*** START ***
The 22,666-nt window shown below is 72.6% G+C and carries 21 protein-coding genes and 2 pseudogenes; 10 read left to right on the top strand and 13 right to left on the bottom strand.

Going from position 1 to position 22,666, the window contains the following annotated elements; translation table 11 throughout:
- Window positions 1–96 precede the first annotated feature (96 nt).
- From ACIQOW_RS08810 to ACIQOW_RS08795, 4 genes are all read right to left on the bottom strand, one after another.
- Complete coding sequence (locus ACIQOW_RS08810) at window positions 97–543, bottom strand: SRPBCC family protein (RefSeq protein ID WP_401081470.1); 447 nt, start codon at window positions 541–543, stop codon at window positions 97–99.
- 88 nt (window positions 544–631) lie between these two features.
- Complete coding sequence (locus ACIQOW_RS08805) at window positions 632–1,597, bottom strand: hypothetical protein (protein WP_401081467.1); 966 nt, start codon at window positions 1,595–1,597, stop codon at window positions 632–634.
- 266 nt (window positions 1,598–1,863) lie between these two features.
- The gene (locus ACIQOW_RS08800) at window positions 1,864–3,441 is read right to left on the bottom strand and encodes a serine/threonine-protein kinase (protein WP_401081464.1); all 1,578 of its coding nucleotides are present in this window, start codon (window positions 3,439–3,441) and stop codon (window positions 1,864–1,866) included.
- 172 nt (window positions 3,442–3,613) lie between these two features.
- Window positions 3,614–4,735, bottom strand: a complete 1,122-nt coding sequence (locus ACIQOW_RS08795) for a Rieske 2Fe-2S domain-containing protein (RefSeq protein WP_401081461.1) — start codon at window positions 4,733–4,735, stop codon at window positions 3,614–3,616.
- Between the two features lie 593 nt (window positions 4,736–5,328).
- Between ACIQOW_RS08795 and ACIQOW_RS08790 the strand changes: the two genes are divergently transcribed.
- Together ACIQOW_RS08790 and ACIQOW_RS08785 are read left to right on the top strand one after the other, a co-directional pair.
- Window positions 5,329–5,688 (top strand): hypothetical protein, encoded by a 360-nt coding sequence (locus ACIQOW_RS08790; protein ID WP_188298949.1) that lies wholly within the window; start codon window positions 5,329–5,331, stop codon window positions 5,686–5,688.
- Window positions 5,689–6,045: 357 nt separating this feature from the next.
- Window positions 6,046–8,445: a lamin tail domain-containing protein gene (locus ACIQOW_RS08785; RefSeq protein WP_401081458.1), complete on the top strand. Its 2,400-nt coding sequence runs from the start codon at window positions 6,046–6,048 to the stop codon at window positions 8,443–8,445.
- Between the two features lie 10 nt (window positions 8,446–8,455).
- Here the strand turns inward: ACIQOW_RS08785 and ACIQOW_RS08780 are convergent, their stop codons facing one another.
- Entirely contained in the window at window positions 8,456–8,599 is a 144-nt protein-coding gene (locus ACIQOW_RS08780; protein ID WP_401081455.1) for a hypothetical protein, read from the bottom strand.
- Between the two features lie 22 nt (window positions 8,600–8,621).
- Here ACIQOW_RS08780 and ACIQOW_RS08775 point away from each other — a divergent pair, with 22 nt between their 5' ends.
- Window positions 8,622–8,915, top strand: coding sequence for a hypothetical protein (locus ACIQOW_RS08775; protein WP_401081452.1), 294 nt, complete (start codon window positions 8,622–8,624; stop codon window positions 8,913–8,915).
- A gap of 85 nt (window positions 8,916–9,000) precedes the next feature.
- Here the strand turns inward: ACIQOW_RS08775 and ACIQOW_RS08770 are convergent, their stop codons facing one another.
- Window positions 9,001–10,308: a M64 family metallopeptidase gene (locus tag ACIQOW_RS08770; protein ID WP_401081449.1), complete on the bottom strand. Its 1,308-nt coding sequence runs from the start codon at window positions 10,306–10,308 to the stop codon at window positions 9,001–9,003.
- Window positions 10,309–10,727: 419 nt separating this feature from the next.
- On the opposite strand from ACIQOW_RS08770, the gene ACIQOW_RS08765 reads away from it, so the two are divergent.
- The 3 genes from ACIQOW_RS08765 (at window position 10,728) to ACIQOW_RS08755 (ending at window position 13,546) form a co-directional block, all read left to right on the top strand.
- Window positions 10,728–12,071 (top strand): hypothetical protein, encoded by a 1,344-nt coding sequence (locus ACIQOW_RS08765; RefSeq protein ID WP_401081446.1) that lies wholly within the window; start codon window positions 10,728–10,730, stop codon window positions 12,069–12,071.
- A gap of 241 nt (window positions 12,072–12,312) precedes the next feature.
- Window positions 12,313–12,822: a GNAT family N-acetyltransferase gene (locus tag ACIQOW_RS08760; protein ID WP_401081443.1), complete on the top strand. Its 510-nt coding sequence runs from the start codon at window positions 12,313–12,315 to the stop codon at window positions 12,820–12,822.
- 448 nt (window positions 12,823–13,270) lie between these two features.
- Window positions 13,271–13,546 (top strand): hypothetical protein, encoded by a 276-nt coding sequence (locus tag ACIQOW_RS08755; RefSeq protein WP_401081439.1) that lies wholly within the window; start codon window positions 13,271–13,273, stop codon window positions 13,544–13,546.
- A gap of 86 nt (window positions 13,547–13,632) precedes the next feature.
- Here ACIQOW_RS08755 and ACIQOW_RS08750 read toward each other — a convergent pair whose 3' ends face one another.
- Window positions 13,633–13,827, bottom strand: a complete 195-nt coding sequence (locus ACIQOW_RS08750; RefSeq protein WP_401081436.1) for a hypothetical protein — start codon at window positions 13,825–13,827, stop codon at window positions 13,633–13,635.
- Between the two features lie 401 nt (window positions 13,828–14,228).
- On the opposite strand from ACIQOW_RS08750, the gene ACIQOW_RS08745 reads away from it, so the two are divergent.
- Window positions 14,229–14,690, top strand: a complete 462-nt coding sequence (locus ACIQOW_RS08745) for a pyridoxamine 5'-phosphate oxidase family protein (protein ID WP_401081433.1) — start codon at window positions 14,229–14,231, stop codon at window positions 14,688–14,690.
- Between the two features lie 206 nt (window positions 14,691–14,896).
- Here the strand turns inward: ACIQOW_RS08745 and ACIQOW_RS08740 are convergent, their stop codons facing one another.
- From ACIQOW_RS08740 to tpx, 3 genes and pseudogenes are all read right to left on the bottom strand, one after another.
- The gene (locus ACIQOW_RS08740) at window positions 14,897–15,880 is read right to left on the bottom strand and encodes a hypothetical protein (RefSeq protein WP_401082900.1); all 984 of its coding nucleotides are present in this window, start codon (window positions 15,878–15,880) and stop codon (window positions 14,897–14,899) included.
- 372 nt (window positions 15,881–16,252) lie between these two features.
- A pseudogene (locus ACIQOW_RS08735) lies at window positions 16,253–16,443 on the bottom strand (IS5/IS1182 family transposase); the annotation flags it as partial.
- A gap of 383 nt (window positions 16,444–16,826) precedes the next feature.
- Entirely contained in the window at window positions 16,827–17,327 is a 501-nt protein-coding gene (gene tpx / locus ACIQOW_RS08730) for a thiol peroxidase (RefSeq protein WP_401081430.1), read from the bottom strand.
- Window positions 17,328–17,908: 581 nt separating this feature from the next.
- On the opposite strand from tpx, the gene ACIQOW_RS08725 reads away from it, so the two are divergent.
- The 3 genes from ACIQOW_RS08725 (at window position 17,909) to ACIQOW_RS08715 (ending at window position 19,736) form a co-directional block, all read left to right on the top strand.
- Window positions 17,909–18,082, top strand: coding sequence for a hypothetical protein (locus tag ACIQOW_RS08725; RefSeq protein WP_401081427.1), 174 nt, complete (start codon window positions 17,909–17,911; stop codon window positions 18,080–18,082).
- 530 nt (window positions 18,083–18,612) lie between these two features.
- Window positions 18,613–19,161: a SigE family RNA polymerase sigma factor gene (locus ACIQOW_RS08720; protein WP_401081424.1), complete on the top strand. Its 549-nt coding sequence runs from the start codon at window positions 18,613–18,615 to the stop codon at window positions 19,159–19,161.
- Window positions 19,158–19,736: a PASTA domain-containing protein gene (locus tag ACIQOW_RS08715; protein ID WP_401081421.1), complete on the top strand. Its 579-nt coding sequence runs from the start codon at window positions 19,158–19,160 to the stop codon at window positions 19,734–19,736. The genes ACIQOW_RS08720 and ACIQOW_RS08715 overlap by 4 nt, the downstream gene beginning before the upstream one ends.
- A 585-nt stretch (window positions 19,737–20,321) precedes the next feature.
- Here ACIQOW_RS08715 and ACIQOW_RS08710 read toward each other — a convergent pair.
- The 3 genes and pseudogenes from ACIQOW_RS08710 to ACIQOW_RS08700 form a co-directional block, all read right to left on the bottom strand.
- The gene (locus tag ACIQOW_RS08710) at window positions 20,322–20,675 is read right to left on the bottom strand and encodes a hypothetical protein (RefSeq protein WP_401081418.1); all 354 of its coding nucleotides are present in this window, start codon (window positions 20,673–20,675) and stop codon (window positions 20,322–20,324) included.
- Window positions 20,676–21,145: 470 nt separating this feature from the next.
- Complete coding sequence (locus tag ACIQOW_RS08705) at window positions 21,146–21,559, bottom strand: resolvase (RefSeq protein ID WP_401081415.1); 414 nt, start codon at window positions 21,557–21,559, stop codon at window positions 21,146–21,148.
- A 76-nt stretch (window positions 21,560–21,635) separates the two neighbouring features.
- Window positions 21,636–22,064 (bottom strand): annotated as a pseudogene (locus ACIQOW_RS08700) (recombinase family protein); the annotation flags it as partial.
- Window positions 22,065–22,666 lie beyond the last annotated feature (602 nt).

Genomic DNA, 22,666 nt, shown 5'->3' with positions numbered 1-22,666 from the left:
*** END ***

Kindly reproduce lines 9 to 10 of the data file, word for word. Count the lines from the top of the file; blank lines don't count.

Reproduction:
- The gene (locus ACIQOW_RS08800) at window positions 1,864–3,441 is read right to left on the bottom strand and encodes a serine/threonine-protein kinase (protein WP_401081464.1); all 1,578 of its coding nucleotides are present in this window, start codon (window positions 3,439–3,441) and stop codon (window positions 1,864–1,866) included.
- 172 nt (window positions 3,442–3,613) lie between these two features.